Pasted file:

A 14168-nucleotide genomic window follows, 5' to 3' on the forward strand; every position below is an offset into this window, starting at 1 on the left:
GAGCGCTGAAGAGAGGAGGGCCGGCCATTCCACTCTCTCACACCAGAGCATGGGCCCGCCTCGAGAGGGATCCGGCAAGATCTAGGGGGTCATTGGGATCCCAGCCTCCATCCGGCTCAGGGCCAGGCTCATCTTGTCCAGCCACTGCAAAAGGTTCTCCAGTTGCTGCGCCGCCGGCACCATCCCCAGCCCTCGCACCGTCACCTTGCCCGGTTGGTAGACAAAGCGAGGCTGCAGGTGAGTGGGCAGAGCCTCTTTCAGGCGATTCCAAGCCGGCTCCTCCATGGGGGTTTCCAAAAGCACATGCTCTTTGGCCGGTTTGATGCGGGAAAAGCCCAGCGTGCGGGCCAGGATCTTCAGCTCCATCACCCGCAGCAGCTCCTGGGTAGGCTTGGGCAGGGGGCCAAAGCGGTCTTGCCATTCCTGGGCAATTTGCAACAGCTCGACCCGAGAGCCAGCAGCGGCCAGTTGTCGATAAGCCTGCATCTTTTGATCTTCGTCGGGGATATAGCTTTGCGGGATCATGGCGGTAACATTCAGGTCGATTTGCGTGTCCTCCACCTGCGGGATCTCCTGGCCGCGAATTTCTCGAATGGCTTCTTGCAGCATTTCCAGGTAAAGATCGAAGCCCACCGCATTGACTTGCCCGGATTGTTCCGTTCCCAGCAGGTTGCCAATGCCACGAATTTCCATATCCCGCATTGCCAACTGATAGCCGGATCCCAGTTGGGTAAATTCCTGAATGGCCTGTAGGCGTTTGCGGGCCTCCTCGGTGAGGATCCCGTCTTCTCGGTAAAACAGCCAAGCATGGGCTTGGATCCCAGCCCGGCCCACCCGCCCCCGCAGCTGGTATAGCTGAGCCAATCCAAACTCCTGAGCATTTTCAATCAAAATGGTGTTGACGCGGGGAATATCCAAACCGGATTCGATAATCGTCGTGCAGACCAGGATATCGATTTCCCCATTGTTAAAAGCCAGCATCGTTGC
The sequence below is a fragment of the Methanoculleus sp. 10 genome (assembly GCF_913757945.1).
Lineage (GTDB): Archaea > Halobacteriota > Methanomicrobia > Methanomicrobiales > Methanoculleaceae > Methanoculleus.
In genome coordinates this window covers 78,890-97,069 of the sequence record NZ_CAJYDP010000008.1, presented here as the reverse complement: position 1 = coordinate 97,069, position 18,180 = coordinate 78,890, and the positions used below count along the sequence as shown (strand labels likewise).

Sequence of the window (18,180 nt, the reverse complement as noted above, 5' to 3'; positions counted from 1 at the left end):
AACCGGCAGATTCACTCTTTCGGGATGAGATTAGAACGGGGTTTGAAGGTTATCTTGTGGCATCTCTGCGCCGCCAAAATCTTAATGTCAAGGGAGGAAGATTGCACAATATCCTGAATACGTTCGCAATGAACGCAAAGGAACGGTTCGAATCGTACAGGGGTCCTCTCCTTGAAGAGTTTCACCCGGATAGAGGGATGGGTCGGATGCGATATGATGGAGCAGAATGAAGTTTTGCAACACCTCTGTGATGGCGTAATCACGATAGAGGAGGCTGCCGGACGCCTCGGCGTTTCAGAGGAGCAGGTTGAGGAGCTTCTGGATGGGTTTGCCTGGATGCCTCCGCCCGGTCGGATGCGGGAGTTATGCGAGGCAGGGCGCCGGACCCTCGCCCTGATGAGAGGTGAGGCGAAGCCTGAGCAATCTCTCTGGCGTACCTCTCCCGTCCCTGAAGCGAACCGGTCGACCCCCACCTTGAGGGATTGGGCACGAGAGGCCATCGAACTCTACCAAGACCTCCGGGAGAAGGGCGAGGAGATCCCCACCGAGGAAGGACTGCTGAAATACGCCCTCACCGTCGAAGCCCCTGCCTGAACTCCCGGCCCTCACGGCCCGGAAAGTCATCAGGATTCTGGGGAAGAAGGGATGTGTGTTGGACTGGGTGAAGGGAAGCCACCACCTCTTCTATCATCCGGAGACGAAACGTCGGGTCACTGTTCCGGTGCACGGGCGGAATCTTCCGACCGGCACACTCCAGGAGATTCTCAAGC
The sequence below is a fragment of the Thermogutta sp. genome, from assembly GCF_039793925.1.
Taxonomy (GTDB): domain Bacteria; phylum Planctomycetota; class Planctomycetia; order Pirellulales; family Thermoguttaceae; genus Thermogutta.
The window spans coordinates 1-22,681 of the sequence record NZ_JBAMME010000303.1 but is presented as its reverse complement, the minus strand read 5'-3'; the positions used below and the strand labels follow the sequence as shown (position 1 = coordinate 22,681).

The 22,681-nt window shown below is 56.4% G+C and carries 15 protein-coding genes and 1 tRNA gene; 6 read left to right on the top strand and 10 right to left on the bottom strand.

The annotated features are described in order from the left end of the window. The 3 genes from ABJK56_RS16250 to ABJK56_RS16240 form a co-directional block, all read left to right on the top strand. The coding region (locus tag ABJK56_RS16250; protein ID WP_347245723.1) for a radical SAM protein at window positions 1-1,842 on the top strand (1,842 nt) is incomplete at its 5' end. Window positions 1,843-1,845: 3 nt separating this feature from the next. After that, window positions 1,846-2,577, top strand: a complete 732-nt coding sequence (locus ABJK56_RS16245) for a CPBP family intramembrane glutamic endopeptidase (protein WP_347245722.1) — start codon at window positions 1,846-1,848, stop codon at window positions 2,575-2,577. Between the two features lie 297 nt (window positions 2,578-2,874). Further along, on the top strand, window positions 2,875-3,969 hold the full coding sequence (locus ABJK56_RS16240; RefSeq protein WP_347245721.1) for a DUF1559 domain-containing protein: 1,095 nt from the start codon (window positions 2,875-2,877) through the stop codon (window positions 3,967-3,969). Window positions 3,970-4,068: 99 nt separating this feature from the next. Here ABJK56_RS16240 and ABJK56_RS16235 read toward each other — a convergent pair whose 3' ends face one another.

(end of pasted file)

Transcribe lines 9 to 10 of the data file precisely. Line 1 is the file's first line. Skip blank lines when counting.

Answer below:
Taxonomy (GTDB): domain Bacteria; phylum Planctomycetota; class Planctomycetia; order Pirellulales; family Thermoguttaceae; genus Thermogutta.
The window spans coordinates 1-22,681 of the sequence record NZ_JBAMME010000303.1 but is presented as its reverse complement, the minus strand read 5'-3'; the positions used below and the strand labels follow the sequence as shown (position 1 = coordinate 22,681).